While news of wildfires destroying property and taking lives in Hawaii in the early days of August touched the hearts of many across the nation and around the world, the events 4,500 miles from Georgia felt very personal to Avondale Estates resident
. Kelley Chapman, her dear friend since their high school days in Georgia, had moved with her husband Vini to the very part of the island state being destroyed by wind and fire.
A phone call from Chapman’s mother assured Gilbert that her friends were alive, but there was little more information. “I knew they needed help, but I didn’t know how much. I set up a GoFundMe account with an initial goal of $15,000. Then I learned that the situation was far worse than I had thought. I soon received heartbreaking and devastating news,” Gilbert said. She learned that Chapman and her husband had lost everything because of the ongoing wildfires on the island of Maui. “The beautiful town of Lahaina where Kelley’s swimwear store, Manakai Swimwear, is located had been destroyed by the fires. In a moment’s time, her business, her home, everything they owned and have worked so hard for had been lost.”
When Gilbert got to talk with Chapman, the stories she heard were incredible. “They saw burning chunks of debris flying through the air at 60 miles per hour. They were fortunate to have escaped with their lives,” she said.
Josh Green, the governor of Hawaii, described the event this way in a news release: “We have suffered a terrible disaster in the form of a wildfire that has spread widely as hurricane-force winds in the region and underlying drought conditions Maui and the Big Island both experienced significant fires. Much of Lahaina on Maui has been destroyed and hundreds of local families have been displaced.”
Soon Gilbert’s friend called her sobbing. The news was even worse. Business had dropped off sharply during the pandemic and Chapman started cutting expenses wherever she could. One of the ways she saved money was to discontinue her insurance, which she said was prohibitively expensive. “Her home and her business were gone and her husband, who earned a living as a videographer, lost all of his equipment—some of it new and most of it very expensive,” Gilbert said.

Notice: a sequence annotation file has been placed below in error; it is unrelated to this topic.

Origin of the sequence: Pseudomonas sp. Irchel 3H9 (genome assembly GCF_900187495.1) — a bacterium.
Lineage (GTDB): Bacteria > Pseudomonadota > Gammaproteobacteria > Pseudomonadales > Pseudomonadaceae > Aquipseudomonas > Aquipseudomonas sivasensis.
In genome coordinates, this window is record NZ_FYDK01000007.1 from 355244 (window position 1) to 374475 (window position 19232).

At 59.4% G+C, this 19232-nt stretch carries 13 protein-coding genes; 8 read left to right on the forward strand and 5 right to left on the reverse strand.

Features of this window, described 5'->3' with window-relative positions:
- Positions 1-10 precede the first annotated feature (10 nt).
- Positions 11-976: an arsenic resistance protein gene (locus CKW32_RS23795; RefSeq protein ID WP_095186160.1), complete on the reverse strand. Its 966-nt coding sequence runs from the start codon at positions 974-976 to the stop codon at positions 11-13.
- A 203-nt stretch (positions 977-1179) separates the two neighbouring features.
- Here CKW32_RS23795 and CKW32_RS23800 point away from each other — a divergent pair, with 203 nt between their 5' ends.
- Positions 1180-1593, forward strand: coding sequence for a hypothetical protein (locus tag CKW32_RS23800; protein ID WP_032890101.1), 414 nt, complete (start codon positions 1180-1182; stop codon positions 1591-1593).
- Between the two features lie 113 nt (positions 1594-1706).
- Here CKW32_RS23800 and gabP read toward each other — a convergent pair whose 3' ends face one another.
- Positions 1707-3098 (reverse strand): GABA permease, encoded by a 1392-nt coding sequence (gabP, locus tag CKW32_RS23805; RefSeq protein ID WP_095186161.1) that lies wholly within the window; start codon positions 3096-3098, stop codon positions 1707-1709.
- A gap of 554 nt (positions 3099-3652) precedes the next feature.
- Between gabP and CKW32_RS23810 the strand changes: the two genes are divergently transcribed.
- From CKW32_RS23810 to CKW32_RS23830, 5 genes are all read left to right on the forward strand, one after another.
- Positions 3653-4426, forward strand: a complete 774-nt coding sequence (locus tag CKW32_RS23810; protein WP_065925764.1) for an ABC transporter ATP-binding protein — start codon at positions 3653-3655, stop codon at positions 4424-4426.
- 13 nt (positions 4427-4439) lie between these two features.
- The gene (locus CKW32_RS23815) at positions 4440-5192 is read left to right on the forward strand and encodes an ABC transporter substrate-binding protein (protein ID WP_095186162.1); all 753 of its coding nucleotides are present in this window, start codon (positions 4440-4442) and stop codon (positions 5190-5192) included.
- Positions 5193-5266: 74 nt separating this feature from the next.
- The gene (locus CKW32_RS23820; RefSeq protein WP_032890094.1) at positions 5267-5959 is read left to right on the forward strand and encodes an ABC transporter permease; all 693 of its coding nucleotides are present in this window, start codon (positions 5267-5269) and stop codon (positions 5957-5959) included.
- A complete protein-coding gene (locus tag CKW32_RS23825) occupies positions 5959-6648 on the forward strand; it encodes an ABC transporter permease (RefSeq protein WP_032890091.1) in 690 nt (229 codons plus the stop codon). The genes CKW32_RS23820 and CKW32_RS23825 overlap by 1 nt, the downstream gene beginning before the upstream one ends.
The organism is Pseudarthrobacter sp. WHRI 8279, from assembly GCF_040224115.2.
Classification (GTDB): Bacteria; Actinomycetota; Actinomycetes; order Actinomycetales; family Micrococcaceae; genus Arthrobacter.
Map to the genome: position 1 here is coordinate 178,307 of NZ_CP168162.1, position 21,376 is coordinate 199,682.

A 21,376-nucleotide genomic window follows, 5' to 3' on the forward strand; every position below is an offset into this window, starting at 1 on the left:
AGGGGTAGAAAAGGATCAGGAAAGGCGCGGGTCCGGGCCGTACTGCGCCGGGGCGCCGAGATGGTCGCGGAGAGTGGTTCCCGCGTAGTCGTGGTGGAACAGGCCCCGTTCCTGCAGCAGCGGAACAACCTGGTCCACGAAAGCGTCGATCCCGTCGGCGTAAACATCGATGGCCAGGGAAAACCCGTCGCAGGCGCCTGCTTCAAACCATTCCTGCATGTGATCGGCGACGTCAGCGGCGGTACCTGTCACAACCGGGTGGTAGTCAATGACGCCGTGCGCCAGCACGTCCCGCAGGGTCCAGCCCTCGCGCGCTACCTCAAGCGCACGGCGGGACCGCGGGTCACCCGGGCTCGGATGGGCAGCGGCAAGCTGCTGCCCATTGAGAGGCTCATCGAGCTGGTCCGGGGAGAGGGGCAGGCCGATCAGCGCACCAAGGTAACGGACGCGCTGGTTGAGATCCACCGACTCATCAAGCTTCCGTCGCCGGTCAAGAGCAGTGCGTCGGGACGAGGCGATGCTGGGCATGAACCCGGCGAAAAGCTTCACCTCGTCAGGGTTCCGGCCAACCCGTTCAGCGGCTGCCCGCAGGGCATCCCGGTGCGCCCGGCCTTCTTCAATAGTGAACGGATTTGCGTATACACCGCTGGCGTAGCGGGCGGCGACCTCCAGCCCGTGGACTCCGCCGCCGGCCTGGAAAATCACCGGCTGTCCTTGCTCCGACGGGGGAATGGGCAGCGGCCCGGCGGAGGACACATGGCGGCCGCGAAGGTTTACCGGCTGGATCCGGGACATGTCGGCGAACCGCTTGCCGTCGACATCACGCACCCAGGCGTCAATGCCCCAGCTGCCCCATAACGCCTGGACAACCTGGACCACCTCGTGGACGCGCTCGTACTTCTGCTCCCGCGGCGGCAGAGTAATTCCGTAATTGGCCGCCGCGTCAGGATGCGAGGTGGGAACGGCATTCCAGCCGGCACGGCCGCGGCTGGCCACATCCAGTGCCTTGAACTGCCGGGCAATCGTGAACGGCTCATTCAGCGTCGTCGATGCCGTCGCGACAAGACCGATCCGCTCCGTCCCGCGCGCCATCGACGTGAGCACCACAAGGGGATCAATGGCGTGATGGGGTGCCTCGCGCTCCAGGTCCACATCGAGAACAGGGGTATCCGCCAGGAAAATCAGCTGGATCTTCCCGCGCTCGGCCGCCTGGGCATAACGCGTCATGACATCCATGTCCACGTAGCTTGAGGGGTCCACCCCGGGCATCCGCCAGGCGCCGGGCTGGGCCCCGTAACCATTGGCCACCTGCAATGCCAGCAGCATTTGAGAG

She returned to GoFundMe and raised the goal to $50,000. “I think that’s the maximum you can ask for, but it won’t be nearly enough to restore their lives to where they were before,” Gilbert said. “The community where they lived was heavily dependent on tourism and it will be long time before that comes back. Kelley had a great little swimwear shop where the products were manufactured sustainably. ‘Sustainable’ is a buzz word now—you hear it everywhere—but she was doing it before it became trendy.”
A spokesman for GoFundMe said that everything raised above the goal still goes to the beneficiary.
“These are really great people,” Gilbert said. “We continued to be close friends after they moved to Hawaii although I couldn’t visit as much as I wanted to. I understand that they have been working hard to help their neighbors who have suffered great losses even though they have lost so much themselves.”
GoFundMe reports that more than $22 million has been raised on GoFundMe to support the families, businesses, and communities impacted in Hawaii, and more than 175,000 donors have contributed from throughout the United States and 100 countries across the globe. Donors in Georgia have contributed more than $300,000.
On the GoFundMe fundraising site, Help Kelley & Vini who’ve lost home and business, Chapman said, “I can’t stop crying for our beautiful community. Big loss. But big love will get us through this nightmare.”
A GoFundMe spokesman said people can donate with confidence because the organization carefully vets all requests before accepting them. “GoFundMe also has the first and only donor protection guarantee in the fundraising industry,” the spokesman said.